Exelon touts reliability of nuclear as time runs short to save Byron, Dresden

July 20, 2021, 3:49PMNuclear News
The Dresden nuclear power plant (Photo: Nuclear Regulatory Commission)

As Illinois lawmakers continue to debate energy legislation that would allow the state’s Byron and Dresden nuclear plants to continue operation beyond this year, Exelon would like to remind everyone—including those legislators, no doubt—of what is at stake.

The utility announced yesterday that its four nuclear plants serving Chicago and northern Illinois—Braidwood, Byron, Dresden, and LaSalle—are approaching a combined 41 years, or 15,000 consecutive days, of continuous service.

Byron reached 5,000 consecutive days on line last week, while Dresden reached 4,260 consecutive days during the same period, according to Exelon. Adding to the streak are Braidwood at 3,975 days and LaSalle at 1,603 days.

“Byron Station hitting 5,000 consecutive days of power production is incredible,” said Sarah Downs, executive director of the Byron Area Chamber of Commerce. “These nuclear plants provide everything residents have asked for: jobs, reliable and environmentally friendly power generation, and a solid tax base for local communities. Other states wish they had this much baseload, carbon-free energy to power their businesses and homes.”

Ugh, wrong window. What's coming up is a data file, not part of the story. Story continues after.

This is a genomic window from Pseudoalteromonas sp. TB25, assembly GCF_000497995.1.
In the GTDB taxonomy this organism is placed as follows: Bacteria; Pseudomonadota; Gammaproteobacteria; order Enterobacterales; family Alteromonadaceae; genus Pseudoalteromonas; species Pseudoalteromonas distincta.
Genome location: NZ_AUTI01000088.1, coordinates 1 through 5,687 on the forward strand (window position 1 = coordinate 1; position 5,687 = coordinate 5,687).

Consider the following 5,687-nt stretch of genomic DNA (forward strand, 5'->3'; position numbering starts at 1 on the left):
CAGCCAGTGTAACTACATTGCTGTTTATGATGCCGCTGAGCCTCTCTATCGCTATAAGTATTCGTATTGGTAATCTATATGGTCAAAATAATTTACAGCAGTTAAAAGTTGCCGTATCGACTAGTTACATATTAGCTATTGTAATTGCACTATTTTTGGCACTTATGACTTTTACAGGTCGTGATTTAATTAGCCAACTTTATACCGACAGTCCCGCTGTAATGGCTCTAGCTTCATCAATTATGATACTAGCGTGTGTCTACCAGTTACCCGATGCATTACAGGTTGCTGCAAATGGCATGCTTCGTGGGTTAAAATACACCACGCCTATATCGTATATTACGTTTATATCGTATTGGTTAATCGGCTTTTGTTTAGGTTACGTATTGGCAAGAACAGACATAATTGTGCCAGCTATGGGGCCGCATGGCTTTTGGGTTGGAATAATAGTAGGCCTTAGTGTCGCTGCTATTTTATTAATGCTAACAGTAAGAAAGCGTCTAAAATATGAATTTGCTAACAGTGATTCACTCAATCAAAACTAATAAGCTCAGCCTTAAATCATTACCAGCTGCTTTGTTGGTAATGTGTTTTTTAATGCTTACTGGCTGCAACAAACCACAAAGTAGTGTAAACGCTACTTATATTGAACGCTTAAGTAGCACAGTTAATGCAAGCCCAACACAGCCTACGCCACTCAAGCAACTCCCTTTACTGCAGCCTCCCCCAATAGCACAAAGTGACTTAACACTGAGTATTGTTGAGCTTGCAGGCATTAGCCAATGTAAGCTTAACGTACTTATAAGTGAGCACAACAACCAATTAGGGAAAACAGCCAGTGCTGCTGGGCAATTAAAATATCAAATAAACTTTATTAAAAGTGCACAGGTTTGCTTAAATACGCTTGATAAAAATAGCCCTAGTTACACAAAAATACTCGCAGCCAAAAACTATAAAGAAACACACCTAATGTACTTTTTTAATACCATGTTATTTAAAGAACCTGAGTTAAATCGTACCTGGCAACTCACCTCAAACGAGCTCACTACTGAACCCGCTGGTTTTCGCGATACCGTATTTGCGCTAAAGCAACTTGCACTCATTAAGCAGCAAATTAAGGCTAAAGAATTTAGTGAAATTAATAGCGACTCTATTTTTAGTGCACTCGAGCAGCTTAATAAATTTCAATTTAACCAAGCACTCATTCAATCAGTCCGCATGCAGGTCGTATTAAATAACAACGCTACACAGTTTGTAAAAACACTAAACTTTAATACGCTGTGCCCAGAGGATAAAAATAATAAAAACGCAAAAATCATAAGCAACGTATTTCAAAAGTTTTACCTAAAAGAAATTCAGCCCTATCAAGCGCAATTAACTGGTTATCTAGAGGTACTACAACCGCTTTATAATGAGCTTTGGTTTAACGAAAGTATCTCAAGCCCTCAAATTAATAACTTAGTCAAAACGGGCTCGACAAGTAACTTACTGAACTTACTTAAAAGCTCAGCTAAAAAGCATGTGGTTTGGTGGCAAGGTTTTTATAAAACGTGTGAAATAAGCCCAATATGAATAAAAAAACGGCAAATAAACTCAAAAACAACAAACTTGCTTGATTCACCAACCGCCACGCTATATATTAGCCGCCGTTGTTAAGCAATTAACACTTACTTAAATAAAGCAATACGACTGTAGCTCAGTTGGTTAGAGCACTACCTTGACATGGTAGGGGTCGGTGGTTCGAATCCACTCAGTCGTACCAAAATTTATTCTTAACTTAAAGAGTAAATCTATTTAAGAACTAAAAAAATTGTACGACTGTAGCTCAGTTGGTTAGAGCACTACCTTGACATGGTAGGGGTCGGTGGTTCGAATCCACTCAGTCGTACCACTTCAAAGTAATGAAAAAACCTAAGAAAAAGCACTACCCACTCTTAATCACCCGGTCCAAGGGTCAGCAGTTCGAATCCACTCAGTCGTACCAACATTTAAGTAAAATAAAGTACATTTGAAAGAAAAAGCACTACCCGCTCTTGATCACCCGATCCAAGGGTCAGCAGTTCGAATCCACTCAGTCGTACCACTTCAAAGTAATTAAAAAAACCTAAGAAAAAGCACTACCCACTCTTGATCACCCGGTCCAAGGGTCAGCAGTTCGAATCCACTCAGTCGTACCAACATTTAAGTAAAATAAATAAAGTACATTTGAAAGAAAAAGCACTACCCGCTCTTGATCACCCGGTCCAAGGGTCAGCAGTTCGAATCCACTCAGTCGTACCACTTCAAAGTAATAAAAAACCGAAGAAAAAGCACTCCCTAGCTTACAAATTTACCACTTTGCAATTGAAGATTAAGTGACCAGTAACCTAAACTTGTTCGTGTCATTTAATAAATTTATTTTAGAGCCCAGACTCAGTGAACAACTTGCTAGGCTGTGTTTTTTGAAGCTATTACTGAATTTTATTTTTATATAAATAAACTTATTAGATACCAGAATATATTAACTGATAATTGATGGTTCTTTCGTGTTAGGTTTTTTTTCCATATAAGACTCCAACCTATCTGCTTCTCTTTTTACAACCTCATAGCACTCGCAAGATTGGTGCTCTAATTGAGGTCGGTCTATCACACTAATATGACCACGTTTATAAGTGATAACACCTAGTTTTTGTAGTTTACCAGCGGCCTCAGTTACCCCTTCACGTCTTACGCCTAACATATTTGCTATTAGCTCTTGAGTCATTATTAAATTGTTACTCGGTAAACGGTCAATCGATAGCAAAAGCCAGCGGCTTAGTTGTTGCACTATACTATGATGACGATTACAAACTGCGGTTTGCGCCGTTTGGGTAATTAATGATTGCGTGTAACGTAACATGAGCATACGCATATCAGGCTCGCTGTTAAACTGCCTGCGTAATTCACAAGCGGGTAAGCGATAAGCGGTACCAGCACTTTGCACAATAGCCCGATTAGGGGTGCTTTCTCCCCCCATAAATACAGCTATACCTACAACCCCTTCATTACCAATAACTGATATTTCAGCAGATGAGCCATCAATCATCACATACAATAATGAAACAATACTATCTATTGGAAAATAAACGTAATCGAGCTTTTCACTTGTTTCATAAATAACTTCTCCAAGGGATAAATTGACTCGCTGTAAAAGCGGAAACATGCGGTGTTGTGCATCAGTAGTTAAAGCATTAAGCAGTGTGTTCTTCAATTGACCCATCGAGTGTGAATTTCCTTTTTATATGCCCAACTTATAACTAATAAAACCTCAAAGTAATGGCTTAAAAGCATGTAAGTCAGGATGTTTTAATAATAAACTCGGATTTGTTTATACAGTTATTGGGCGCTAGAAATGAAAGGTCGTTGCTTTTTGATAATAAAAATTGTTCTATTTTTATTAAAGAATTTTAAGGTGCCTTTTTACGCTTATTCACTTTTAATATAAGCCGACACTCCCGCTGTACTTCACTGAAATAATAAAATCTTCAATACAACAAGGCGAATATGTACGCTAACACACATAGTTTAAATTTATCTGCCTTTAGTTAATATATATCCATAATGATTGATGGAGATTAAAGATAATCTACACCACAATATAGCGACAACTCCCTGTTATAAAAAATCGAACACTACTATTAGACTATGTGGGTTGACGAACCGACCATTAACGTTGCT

Reliable and clean: The plants run close to 100 percent of the time in summer and winter, when electricity use is high, while solar averages 20 percent and wind 30 percent, Exelon said, noting that “the importance of reliable, carbon-free energy has been accentuated by the prevalence of extreme weather brought on by climate change.”

In addition, the Illinois nuclear fleet (which includes the Clinton and Quad Cities plants) provides 90 percent of the state’s clean energy and serves as an essential complement to the state’s other clean energy resources, according to Exelon.

“The workers at our plants are the best in the industry and operate our nuclear units at world-class levels of safety and reliability, ensuring we remain on line when our communities need our electricity the most,” said Dave Rhoades, Exelon Generation’s chief nuclear officer. “Powering Illinois with clean energy 24 hours a day, seven days a week is a hallmark of our zero-carbon nuclear fleet.”

Quick bill update: After speaking on the stalled energy bill at a meeting of the Illinois Valley Building and Construction Trades Council on July 16, state Sen. Sue Rezin, a strong nuclear advocate, tweeted: “Time may be running short, but we still have the ability to pass legislation that will keep our nuclear plants open.”

In case you missed it: On August 27 of last year, Exelon announced its intention to prematurely retire Byron and Dresden, citing long­standing economic pressures. Without some form of compensation from the state for the plants’ environmental and reliability attributes, the company declared, Byron would shut down in September 2021, followed by Dresden in November. The company additionally warned that Braidwood and LaSalle were in jeopardy of early closure as well.


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